November 06, 2014

What features do your users really want? Use "Dev Dollars"!

During one of the presentations at yesterday's Enterprise Search and Discovery the discussion shifted to figuring out what features and capabilities end users need from their search platform. One person suggested asking stakeholders and making a list; then implementing what you can. 

That’s what we start with but we go beyond. When we're out helping a client gather user requirements for a search selection or implementation, we meet with stakeholders from each functional area of the organization. During each interview, we ask people to tell us what internet search sites they use for personal browsing, and what capabilities of those sites they like best. As they name the desired features, we write them on a white board.

We do this with representatives from every department, whether marketing, IT, support, documentation, sales, finance, shipping or others - really every group that will use the platform for a substantial part of their days. 

Once we have the list, we ask for a little more help. We give each of them $100 "Dev Dollars" to 'buy' features, and ask them to spend whatever portion they want to pay for each feature - but all they have is $100 DD.

Now the dynamics in the group get interesting. The 'usual' features get the big allotment; the outliers get a pittance if anything. Typically, the top two or three features requested get between 40DD and 50DD; and that quickly trails off.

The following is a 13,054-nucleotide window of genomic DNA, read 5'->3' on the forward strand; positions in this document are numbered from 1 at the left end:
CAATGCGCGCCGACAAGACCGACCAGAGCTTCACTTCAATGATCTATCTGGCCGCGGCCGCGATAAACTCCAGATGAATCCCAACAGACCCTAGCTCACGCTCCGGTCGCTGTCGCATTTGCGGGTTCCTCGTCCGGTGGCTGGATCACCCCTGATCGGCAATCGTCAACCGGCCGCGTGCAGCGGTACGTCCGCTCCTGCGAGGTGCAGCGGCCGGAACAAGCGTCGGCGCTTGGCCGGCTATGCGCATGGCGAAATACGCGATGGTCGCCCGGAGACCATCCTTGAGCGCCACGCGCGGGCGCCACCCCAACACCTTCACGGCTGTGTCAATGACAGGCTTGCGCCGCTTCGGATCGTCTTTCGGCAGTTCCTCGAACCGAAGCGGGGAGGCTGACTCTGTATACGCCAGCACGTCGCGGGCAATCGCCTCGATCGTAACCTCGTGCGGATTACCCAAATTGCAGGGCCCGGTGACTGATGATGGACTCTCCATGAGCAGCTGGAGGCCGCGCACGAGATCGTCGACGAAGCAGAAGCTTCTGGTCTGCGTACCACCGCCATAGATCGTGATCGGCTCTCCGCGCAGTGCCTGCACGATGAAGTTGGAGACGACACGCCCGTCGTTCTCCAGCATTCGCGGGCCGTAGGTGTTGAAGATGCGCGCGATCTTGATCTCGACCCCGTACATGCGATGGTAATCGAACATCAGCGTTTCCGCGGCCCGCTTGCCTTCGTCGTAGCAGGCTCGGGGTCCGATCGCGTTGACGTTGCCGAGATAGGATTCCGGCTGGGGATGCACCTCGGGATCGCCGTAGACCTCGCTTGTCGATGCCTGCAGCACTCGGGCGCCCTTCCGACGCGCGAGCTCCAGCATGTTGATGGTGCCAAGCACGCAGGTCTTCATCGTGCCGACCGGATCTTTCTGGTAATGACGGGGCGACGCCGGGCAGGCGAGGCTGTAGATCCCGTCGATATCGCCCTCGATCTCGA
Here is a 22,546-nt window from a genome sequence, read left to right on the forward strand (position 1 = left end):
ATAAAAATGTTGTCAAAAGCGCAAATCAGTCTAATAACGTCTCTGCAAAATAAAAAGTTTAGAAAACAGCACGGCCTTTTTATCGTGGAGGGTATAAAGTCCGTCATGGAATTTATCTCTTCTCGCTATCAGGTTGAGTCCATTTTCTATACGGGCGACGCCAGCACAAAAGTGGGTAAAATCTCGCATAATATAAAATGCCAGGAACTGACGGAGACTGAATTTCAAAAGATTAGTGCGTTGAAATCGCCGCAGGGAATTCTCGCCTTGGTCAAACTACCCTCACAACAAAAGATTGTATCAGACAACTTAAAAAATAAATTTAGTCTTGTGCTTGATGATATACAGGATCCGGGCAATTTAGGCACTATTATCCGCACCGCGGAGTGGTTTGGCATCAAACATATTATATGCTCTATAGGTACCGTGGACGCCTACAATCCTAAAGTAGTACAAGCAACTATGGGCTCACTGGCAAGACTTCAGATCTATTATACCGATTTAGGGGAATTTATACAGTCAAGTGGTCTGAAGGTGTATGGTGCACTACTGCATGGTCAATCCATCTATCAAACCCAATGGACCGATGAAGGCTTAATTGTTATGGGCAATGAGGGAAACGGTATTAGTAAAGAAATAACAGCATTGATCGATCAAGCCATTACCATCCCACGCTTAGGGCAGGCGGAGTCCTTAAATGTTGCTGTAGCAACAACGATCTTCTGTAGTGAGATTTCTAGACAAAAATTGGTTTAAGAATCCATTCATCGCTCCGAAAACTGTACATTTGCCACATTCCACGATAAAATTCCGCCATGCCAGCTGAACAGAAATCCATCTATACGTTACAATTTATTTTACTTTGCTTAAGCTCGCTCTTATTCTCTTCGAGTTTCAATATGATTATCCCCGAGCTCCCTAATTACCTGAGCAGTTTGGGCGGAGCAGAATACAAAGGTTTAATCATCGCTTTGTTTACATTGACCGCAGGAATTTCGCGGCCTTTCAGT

I know - it sounds odd. These Dev Dollars have no true value - but people give a great deal of thought to assigning relative value to a list of capabilities - and it give you a feature list with real priorities.

How do you discover what users really want? Let me hear from you!

 

 

November 05, 2014

Search Owner's Dilemma

In my session today at Enterprise Search & Discovery, I finished up with a rendition of the old rhyme called "The Engineer's Dilemma", updated for the folks who manage enterprise search in large organizations. Folks seemed to like it, so I'll share it here for those who were unable to be at the conference. I call it "The Search Manger's Dilemma"

It's not my job to pick our search
The call's not up to me.
It's not my place to say how much
The cost of search should be.
It's not my place to tune the thing, not even do it well,
But let the damn thing miss a page And see who catches hell!

Enjoy!

September 18, 2014

Lucidworks ships Fusion 1.0 - Pretty exciting next gen platform.

OK, I've known about this coming for a while, just didn't know when until this afternoon - so I stayed up late to get the download started after midnight.